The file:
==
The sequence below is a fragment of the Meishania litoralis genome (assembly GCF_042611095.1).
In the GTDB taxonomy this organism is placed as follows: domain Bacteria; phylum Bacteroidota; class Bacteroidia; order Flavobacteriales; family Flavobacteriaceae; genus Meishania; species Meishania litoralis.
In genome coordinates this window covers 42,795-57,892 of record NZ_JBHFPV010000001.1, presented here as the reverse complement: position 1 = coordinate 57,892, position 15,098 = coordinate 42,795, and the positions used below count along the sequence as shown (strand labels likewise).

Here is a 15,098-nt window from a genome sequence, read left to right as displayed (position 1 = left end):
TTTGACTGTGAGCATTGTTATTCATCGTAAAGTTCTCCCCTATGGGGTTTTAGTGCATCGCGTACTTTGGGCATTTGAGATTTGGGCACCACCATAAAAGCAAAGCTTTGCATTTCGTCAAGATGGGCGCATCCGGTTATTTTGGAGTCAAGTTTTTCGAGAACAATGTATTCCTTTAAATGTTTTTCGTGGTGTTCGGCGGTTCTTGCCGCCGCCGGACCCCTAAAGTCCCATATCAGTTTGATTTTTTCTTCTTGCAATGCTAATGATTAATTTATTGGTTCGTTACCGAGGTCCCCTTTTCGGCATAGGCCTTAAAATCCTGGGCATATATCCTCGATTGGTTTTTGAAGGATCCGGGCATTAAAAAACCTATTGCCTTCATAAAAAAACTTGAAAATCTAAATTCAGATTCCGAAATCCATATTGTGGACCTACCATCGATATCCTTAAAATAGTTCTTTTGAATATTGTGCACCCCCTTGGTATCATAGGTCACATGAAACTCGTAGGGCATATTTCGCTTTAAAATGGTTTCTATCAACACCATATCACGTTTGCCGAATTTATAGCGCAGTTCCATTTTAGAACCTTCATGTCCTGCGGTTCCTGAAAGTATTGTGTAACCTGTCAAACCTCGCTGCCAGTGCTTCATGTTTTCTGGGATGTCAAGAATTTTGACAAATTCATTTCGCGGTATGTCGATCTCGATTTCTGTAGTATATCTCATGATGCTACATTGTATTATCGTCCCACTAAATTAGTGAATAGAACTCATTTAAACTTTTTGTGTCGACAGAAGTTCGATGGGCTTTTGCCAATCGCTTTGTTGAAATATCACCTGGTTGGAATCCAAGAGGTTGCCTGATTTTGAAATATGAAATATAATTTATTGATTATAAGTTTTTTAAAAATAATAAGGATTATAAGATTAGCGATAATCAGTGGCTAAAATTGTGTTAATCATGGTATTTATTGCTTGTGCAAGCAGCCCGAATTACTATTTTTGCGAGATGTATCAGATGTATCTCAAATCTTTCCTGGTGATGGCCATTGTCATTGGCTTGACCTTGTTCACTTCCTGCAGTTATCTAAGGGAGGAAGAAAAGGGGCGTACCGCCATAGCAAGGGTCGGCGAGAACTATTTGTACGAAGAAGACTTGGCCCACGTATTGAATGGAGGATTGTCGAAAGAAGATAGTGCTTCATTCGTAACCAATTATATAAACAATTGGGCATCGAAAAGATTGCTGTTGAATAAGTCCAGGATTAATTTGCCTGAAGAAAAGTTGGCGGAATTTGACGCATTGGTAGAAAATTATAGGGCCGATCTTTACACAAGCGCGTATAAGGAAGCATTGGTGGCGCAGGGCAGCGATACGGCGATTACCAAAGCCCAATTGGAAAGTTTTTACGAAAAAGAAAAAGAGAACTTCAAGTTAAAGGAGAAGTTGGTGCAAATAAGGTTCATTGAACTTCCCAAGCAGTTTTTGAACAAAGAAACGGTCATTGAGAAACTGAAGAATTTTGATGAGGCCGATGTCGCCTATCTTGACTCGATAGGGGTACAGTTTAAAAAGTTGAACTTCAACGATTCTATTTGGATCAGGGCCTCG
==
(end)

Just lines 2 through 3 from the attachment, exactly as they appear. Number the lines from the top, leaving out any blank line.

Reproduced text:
In the GTDB taxonomy this organism is placed as follows: domain Bacteria; phylum Bacteroidota; class Bacteroidia; order Flavobacteriales; family Flavobacteriaceae; genus Meishania; species Meishania litoralis.
In genome coordinates this window covers 42,795-57,892 of record NZ_JBHFPV010000001.1, presented here as the reverse complement: position 1 = coordinate 57,892, position 15,098 = coordinate 42,795, and the positions used below count along the sequence as shown (strand labels likewise).